Is There Anything Worse Than Death?
A little over a year ago singer Amy Winehouse died.
For those of you who aren’t familiar with Winehouse, she was an immensely talented singer and songwriter who won five Grammy awards off of two albums, whose immense talent was only rivaled by her drug and alcohol addiction.
I don’t own any of Winehouse’s albums, so I can’t really comment on her music or life. I had heard “Rehab” on the radio, loved her voice and was drawn to her pop / jazz / R & B fusion that I heard, but my knowledge of her music and life didn’t extend beyond that.
Winehouse died from an overdose of alcohol (her blood alcohol level was five times the legal driving limit) joining the “Forever 27” club of Jim Morrison, Jimi Hendrix, Janis Joplin and Kurt Cobain, who all died at the age of 27, with Joplin being the only one who didn’t die from drug abuse.
I have an addictive personality. So, I’m glad that I never touched drugs.
I’m also thankful, that – although I’ve had friends who have used – I’ve never lost a friend to drugs.
I really don’t have much of a right to comment on drugs and drug addiction with any authority.
All I can do is comment vicariously from the various families, whose paths we’ve crossed as they’ve traversed the last stage of their loved one’s drug drama.
And there are two themes that I’ve heard: 1.) drugs are some of the most insidious evils to befall humanity. 2.) there may be something worse than death.
I’ve heard a number of parents express to us that death was a welcome event for their drug addicted child. Such a view of death – I must admit – makes no sense to me. I can’t grasp something so awful that death is better than living.
The ups and downs a parent experiences as their love inevitably intimately connects them to their beloved addict. It’s as though they (the parents) go into the world of addiction, experiencing all the downs without the highs, living life on the edge, with all the fear the addict sees, but without the adrenaline rush.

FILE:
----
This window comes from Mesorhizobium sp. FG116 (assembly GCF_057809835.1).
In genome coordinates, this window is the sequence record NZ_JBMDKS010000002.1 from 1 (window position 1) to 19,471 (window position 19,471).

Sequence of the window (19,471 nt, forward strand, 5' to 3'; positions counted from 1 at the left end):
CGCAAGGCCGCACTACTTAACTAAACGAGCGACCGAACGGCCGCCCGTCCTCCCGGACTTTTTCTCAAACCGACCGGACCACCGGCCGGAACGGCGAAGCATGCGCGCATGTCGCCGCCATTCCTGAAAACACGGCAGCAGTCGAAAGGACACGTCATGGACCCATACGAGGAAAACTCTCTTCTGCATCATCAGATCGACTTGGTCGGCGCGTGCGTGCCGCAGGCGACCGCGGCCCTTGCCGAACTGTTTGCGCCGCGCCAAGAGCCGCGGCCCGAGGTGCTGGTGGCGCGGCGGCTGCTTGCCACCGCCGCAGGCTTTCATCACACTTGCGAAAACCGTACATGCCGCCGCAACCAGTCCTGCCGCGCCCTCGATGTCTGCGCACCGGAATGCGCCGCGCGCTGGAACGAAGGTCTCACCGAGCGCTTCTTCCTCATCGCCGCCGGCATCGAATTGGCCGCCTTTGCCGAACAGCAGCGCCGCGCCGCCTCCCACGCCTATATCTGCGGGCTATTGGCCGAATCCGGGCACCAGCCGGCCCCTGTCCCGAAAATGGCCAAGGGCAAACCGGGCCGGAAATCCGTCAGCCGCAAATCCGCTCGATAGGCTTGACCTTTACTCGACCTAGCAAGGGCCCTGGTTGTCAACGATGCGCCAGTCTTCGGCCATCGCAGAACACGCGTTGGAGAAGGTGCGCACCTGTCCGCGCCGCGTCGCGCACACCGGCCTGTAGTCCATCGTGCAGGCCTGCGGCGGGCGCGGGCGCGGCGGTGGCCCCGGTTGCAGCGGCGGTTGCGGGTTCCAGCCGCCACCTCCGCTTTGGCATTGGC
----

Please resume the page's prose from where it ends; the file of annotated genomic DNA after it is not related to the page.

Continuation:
Now that I am a parent, I’m beginning to understand what it’s like to have another life become more important than my own, where I feel the pain of the scrapped knee; where I too feel the failure of being cut from the team. Of course I love my wife more than I love myself, but … from what I understand … the love of a parent to a child is of an entirely different kind, where the child’s joys, fears and pain become our own.
So, how must a parent of a drug addicted child feel?
What’s it like to never know where your child’s at, who your child is with … if this night is indeed the last. To feel a powerless love, where all you want is freedom for your child, but realizing all your love has no power over the power of drug addiction. The tears, the prayers, the worrying, anxiety, the questions … “What did I do wrong? What can I do to change him?” The insanity of loving someone who is destroying themselves as well as you. To have hope killed relapse after relapse.
And then the story ends.
The police end up at your front door and you already know what they’re about to say, but the tears still come … you’ve been waiting for this day. “Ma’am, I regret to inform you that your son is dead.” Word’s you’ve expected.
Is there something worse than death? I don’t know. And I hope you don’t know either.